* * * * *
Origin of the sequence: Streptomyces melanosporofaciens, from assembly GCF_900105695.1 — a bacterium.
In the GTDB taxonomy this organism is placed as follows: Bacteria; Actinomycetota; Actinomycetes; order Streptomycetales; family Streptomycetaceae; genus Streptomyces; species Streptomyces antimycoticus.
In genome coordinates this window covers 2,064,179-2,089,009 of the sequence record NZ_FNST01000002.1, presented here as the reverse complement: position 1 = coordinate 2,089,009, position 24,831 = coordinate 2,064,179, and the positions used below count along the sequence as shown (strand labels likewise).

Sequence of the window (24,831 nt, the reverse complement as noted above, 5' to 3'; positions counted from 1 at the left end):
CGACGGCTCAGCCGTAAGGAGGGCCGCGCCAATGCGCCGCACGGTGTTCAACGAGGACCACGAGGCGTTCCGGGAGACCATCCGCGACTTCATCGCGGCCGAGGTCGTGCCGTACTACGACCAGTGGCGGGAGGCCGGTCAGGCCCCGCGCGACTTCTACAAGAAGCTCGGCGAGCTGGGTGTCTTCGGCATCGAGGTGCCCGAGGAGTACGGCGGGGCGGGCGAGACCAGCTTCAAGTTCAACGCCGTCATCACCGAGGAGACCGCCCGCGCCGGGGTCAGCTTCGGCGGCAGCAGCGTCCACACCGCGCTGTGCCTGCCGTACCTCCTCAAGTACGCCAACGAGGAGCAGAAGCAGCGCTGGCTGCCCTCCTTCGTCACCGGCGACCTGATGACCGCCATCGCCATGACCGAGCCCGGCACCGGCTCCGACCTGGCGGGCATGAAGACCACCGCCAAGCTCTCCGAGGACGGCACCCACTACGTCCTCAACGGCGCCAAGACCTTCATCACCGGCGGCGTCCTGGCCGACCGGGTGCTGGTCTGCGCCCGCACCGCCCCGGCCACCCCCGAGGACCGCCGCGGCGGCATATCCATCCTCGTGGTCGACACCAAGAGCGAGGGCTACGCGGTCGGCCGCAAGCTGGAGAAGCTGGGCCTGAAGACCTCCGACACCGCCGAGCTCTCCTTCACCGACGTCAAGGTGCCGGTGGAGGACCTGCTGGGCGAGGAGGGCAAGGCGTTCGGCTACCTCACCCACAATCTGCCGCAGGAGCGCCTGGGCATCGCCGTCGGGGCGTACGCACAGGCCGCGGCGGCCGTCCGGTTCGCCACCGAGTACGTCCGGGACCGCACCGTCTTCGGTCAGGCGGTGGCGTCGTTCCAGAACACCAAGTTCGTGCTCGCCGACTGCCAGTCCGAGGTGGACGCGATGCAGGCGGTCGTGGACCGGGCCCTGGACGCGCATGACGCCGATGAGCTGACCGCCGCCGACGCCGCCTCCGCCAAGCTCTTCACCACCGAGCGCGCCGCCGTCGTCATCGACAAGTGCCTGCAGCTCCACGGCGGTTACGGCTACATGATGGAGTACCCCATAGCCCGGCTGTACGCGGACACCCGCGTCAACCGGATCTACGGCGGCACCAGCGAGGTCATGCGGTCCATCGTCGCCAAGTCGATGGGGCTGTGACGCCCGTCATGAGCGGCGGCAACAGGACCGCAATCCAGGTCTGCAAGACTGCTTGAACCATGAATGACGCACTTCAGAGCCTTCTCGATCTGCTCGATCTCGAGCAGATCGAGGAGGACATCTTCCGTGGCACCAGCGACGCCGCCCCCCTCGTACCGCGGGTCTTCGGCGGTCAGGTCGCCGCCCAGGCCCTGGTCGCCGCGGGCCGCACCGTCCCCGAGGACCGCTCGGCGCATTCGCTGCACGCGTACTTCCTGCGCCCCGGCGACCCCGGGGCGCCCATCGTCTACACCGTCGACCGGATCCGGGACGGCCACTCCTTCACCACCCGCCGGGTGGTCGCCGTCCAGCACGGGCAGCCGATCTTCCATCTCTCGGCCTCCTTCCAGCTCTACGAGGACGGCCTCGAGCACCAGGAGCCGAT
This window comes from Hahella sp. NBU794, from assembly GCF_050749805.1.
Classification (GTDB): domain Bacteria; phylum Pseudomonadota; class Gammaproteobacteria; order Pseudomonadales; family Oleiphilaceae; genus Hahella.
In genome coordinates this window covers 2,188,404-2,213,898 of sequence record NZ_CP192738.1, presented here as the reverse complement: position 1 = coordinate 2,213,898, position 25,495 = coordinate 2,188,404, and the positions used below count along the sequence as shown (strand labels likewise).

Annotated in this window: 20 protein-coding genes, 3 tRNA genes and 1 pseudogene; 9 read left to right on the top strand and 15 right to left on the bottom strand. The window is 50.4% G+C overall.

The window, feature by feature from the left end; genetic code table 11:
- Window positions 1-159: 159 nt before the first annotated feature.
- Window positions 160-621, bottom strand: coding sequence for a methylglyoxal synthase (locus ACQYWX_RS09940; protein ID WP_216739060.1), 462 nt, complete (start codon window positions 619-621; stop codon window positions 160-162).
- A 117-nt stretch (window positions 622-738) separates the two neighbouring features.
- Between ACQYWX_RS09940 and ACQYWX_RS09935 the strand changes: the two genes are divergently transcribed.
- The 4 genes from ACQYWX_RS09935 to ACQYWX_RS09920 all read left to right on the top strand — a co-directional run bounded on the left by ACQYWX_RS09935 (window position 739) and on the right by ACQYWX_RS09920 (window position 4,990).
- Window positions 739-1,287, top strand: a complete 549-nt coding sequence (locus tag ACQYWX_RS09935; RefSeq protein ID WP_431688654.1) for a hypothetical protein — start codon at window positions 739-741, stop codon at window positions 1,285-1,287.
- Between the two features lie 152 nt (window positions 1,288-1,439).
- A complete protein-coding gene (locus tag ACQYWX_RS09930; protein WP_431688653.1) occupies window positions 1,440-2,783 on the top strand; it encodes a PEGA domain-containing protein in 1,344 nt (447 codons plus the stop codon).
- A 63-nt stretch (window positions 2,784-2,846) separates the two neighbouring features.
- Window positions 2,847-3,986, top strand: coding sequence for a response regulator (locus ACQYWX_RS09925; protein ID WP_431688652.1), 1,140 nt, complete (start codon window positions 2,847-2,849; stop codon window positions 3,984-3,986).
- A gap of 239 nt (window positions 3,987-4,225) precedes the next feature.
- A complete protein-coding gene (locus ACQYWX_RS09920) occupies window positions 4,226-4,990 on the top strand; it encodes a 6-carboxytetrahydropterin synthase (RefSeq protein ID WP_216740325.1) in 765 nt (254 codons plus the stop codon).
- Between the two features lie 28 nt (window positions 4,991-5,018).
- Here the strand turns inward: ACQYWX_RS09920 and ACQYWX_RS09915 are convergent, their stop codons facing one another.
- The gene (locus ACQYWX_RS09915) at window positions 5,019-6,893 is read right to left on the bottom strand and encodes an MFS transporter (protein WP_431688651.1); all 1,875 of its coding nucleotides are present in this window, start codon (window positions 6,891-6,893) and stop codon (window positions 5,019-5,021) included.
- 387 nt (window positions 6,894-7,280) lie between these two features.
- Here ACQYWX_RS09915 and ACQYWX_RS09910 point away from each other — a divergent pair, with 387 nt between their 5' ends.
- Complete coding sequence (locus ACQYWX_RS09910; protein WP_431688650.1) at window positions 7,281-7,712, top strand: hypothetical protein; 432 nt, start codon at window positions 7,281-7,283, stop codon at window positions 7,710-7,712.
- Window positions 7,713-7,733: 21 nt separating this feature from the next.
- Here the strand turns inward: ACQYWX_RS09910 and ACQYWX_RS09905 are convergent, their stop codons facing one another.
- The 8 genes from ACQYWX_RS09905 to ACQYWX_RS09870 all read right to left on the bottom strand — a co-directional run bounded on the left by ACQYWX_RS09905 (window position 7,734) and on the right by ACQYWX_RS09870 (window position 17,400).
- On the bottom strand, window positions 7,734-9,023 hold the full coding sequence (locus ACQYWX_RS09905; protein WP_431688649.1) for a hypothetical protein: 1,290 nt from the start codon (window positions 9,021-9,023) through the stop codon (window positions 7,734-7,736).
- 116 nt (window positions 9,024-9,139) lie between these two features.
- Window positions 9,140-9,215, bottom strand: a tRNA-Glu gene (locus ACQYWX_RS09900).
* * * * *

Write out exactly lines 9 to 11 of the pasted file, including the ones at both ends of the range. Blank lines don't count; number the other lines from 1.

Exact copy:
Annotated in this window: 20 protein-coding genes, 3 tRNA genes and 1 pseudogene; 9 read left to right on the top strand and 15 right to left on the bottom strand. The window is 50.4% G+C overall.

The window, feature by feature from the left end; genetic code table 11:
- Window positions 1-159: 159 nt before the first annotated feature.